Recent Changes That Could Lower Your 2011 Taxes
Tax season is here, and that’s not all bad news for small businesses this year, according to Physician accounting and Pharmacy accounting firm Gustavo A. Viera CPA. Important changes due to the 2010 Small Business Jobs Act and the Tax Relief Act of 2010 could help small healthcare professionals save a few bucks this time around when it comes time to corporate tax preparation.
New Internal Revenue Service guidance on Physician accounting and Pharmacy accounting on the laws has been fast and furious during the past few months, so carefully review the following before you accountant does your corporate tax preparation. Not doing your own taxes? Be sure you mention these topics to your tax preparer or accountant if they apply to your corporate tax preparation.
Equipment write-offs: Section 179 of the IRS code is where you account for many of the major purchases your business makes. Items such as medical equipment, lease-hold improvements, and computers generally have to be capitalized and depreciated over several years. But Section 179 allows some of those purchases to be treated as expenses, which will decrease your taxable income this year. For purchases made during 2010 and 2011, the new law increases both the deductions you can take (up to $500,000) and the kinds of items that qualify, according to Physician accounting and Pharmacy accounting firm VieraCPA.
Faster depreciation: For business equipment purchased in prior years, or equipment that does not meet the criteria for Section 179, you’ll still have to file a depreciation schedule (Form 4562) with your corporate tax preparation. But you may be able to depreciate the equipment faster than previously allowed. There is a Section 168(k) allowance for additional first-year depreciation of 50 percent. Better yet, capital purchases made between September 8, 2010, and January 1, 2012, may qualify for 100 percent bonus depreciation. During calendar year 2012, first-year bonus depreciation will be 50 percent.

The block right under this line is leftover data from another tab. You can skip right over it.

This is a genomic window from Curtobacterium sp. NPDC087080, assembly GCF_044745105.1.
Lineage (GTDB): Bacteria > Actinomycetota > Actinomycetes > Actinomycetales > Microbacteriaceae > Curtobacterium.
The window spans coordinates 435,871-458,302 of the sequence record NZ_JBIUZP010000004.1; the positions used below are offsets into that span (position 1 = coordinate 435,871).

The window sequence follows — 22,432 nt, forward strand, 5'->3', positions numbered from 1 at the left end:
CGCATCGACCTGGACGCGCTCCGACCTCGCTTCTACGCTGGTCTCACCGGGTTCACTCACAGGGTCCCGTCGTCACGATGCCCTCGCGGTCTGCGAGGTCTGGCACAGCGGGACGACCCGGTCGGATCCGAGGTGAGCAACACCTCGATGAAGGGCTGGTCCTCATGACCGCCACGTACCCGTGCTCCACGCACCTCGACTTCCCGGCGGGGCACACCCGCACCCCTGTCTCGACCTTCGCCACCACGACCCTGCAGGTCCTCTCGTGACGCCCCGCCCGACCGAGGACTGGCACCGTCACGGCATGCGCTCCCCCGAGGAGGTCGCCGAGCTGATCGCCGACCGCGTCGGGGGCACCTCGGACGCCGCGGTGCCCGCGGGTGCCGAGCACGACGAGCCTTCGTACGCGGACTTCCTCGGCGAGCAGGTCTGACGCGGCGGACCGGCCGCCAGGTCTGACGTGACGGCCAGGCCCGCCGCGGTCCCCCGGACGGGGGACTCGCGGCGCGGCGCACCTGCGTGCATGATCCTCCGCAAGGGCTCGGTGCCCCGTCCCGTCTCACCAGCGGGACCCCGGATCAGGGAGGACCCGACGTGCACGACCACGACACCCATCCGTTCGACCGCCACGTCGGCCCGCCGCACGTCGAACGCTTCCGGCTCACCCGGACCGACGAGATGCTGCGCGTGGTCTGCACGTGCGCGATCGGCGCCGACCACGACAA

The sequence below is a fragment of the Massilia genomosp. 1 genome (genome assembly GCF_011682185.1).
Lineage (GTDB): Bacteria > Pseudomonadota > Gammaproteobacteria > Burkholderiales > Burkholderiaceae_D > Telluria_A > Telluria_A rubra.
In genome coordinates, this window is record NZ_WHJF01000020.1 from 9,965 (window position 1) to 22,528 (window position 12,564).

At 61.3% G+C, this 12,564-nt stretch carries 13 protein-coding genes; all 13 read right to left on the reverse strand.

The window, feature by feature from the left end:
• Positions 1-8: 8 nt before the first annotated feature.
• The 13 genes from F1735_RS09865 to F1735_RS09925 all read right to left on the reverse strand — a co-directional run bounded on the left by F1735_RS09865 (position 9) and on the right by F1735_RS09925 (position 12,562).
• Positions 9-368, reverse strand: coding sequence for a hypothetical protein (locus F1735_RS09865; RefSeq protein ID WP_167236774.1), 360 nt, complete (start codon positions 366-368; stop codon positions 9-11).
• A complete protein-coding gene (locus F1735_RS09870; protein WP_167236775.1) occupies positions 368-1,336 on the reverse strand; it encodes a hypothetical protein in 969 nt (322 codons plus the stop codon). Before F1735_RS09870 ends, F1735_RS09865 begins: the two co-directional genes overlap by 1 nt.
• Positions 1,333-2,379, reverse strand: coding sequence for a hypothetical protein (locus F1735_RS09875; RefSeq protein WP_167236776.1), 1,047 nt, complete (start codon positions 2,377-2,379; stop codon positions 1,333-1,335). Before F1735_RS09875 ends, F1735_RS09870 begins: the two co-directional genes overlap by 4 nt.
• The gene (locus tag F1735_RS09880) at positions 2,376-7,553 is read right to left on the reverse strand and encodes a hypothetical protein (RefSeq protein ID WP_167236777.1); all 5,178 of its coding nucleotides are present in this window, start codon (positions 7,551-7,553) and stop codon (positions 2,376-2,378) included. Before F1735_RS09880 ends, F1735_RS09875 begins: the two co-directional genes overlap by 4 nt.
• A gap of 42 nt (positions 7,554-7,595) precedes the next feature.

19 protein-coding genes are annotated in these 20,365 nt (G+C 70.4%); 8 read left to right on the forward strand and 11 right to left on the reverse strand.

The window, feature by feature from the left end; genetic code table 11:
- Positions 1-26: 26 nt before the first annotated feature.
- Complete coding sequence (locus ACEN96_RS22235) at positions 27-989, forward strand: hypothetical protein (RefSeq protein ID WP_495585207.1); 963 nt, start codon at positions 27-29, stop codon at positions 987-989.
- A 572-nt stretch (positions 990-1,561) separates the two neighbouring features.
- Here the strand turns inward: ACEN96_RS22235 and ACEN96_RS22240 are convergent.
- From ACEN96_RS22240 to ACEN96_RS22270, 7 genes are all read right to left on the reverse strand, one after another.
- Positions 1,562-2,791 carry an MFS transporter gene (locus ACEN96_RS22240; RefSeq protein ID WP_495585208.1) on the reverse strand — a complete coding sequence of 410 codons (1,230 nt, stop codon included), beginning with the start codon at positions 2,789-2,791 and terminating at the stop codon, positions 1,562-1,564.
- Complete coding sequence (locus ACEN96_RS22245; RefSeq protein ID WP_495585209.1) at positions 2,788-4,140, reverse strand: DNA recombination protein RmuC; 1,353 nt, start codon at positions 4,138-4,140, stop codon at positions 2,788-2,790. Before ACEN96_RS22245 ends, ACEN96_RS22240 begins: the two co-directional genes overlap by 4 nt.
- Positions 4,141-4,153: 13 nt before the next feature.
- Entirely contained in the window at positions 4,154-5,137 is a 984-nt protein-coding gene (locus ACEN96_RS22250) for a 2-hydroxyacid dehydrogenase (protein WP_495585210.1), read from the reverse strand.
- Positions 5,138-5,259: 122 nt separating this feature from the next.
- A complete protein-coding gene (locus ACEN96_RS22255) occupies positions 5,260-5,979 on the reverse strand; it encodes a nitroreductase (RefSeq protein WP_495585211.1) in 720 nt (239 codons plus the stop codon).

Startup write-offs: If you’ve launched your practice recently, you may have had to depreciate legal and organizational expenses according to GAAP and physician accounting norms (pharmacy accounting is the same). Section 2031 of the IRS code now allows you to expense up to $10,000 for startup costs. There are some limitations, and the expense allowance decreases if your startup costs exceeded $60,000. Look for further instructions on this topic under IRS code section 195(b). Startup expenses are reported as “Other Expenses” on either corporate tax preparation or personal (1040 Schedule C or F) returns.
Natural disaster tax relief: Storms, hurricanes, tornados, floods, and earthquakes. We had them all this year, and if you were affected, you may qualify for special consideration, including extra time to file. Rules vary depending on the event and where you live. You may qualify if you live in Pennsylvania, New Hampshire, Massachusetts, Connecticut, Vermont, North Carolina, New Jersey, New York, Virginia, Iowa, Texas, Kentucky, South Dakota, Missouri, Nebraska, Montana, and Puerto Rico.
Cell phone taxation: Once considered a taxable benefit, company-sponsored cell phones are no longer of concern to the IRS. The Small Business Jobs Act effectively removes any tax consideration from providing cell phones to employees (or reimbursing employees for personal cell phones), as long as there is a business need for the phone.
New mileage deduction: If you (or your employees) use a personal vehicle for work purposes, be sure you’re claiming reimbursement. The maximum rate at which the company can reimburse travel started at 51 cents per mile in 2011, then increased to 55.5 cents a mile for all business miles driven from July through December 2011, according to physician accounting firm VieraCPA.
Health insurance tax credit: The Patient Protection and Affordable Care Act includes a tax credit, retroactively available for the 2010 and 2011 tax years, to offset the cost of insurance paid by small companies for their employees. If you have 25 or fewer employees earning an average of $50,000 or less, you may be able to claim a tax credit equal to 35 percent of what the company paid. Next year the credit increases to 50 percent of premiums paid.
Carryback and carry-forward: Various new tax rules allow businesses to “look backward” and apply general business credits earned this year to prior years’ taxes paid. You can now look backward up to five years. So if you can’t use all the credits you’ve earned, dig up your old returns as far back as 2006 (as long as your gross sales were less than $50 million). And if you can’t go back, you can still go forward. Specifically, pharmacy accounting this year’s health-care tax credit can be applied through 2013 and for two additional years beginning in 2014. Other credits may have different carry-forward periods.